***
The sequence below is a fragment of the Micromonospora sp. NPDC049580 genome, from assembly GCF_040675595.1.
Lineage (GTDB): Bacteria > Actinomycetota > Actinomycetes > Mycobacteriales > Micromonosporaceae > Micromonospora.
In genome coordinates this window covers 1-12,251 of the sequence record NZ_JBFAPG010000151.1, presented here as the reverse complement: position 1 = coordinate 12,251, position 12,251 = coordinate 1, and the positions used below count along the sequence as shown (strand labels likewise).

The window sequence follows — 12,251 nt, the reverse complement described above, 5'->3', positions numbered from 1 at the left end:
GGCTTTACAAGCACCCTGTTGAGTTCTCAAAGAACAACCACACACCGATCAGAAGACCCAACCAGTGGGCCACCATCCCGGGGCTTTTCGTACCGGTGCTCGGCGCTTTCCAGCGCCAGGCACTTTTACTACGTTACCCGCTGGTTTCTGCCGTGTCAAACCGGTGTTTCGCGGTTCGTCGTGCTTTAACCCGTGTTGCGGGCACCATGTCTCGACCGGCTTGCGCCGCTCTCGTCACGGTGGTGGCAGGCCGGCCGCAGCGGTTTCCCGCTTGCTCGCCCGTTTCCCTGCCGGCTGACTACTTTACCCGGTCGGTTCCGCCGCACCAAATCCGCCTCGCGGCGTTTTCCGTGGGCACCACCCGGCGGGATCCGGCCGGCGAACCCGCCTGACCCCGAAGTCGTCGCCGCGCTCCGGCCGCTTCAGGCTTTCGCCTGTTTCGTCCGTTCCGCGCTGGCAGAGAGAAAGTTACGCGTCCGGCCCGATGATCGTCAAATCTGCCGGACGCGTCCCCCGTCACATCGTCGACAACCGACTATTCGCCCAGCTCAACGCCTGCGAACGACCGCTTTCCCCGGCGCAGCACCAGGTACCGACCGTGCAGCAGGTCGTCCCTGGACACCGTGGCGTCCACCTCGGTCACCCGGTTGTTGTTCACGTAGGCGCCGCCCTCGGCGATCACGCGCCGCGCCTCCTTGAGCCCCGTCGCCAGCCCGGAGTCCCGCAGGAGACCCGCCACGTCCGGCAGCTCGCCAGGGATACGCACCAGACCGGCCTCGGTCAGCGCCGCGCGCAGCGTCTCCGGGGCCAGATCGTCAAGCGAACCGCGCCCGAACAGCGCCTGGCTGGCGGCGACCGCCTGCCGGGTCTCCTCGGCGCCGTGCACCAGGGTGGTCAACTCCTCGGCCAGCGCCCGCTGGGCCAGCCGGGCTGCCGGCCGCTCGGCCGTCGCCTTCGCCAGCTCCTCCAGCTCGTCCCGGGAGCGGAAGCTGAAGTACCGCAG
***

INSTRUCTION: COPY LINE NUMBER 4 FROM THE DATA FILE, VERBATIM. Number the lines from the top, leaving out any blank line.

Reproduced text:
The window sequence follows — 12,251 nt, the reverse complement described above, 5'->3', positions numbered from 1 at the left end: